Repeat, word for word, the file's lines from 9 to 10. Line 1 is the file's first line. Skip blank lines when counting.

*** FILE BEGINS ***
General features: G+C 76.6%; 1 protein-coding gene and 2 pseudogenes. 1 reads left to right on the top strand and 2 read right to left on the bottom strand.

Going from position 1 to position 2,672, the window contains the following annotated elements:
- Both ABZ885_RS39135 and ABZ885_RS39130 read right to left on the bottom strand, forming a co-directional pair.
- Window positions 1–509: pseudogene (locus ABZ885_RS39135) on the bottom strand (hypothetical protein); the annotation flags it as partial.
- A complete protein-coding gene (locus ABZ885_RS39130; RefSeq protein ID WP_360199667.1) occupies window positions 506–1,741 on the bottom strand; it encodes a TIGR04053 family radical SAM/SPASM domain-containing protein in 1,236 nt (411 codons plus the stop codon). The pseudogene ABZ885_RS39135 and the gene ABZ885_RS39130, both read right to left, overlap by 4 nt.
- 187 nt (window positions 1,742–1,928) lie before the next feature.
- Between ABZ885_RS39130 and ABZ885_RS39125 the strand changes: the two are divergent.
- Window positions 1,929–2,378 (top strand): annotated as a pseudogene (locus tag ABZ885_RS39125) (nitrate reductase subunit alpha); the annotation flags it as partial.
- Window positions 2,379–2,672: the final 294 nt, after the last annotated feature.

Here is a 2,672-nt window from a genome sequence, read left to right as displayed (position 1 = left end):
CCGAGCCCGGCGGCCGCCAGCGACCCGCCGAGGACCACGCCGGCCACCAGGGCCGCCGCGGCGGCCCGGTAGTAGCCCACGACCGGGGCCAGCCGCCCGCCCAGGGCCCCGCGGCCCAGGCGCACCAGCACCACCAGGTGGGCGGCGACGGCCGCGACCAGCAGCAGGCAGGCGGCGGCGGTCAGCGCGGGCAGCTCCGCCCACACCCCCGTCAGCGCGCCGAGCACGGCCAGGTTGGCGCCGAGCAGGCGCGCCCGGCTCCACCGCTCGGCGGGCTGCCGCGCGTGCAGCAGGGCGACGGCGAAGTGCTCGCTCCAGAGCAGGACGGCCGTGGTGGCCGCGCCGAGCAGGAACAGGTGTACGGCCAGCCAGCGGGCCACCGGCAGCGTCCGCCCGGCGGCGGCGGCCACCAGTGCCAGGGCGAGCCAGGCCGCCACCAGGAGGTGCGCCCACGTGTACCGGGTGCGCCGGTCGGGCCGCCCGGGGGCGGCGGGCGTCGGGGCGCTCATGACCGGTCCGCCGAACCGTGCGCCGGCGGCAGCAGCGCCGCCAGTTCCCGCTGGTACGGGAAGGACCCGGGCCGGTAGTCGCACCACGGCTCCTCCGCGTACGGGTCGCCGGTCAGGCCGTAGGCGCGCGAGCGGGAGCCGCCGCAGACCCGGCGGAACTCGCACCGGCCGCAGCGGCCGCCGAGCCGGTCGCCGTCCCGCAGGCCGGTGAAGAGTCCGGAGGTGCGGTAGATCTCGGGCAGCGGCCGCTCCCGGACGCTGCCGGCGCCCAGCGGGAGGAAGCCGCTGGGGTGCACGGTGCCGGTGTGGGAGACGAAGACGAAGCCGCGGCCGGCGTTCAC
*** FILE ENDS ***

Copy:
- Window positions 2,379–2,672: the final 294 nt, after the last annotated feature.

Here is a 2,672-nt window from a genome sequence, read left to right as displayed (position 1 = left end):